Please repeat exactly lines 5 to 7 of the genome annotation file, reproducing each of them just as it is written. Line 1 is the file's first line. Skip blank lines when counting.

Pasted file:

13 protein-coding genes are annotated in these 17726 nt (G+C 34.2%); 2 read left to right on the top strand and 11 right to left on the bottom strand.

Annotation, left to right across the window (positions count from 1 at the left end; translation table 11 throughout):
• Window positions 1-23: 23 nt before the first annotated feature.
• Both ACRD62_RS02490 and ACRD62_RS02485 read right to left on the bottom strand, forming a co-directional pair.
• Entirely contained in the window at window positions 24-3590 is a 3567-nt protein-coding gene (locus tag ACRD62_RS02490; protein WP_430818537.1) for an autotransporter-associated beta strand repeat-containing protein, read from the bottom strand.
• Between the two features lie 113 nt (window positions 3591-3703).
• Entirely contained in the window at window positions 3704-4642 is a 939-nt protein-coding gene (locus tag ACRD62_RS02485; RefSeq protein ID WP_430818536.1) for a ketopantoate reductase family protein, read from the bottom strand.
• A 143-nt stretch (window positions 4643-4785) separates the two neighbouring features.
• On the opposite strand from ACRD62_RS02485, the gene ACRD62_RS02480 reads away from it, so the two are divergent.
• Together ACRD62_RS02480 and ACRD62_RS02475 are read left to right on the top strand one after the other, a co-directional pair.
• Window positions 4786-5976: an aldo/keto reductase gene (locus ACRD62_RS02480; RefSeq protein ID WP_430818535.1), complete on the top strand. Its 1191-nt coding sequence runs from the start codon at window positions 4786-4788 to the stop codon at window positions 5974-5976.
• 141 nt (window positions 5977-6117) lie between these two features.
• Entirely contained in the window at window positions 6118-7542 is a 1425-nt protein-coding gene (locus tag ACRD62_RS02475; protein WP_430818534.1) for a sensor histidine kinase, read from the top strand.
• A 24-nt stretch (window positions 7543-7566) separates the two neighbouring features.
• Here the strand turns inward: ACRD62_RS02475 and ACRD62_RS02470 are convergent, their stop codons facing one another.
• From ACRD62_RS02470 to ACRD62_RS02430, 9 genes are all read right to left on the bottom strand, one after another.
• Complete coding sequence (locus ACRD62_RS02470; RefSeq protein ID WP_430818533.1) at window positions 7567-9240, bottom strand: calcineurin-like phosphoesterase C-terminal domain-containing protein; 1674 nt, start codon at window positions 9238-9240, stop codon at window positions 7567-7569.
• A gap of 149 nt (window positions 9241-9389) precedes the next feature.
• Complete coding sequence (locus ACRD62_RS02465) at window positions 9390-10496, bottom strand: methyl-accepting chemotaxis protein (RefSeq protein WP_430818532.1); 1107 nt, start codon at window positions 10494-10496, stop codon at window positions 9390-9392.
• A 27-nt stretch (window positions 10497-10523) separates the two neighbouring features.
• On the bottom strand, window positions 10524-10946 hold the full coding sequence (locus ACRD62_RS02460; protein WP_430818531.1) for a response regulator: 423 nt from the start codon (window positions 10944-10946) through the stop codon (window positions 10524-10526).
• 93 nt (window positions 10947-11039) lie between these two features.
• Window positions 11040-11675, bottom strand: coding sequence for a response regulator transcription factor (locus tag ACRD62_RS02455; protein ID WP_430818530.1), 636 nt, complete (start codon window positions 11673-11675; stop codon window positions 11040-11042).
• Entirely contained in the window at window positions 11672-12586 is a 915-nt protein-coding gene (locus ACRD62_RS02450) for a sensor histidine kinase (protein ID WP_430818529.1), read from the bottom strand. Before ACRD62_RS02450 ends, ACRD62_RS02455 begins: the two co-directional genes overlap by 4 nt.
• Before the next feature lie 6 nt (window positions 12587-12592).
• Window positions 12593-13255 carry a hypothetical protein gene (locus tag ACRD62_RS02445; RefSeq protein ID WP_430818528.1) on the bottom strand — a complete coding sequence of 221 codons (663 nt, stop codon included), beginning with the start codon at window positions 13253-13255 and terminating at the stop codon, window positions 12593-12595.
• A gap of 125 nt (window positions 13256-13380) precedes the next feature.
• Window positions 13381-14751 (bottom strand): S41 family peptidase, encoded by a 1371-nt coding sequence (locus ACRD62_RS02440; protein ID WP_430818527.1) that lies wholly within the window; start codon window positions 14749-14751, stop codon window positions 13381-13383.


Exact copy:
• Entirely contained in the window at window positions 24-3590 is a 3567-nt protein-coding gene (locus tag ACRD62_RS02490; protein WP_430818537.1) for an autotransporter-associated beta strand repeat-containing protein, read from the bottom strand.
• Between the two features lie 113 nt (window positions 3591-3703).
• Entirely contained in the window at window positions 3704-4642 is a 939-nt protein-coding gene (locus tag ACRD62_RS02485; RefSeq protein ID WP_430818536.1) for a ketopantoate reductase family protein, read from the bottom strand.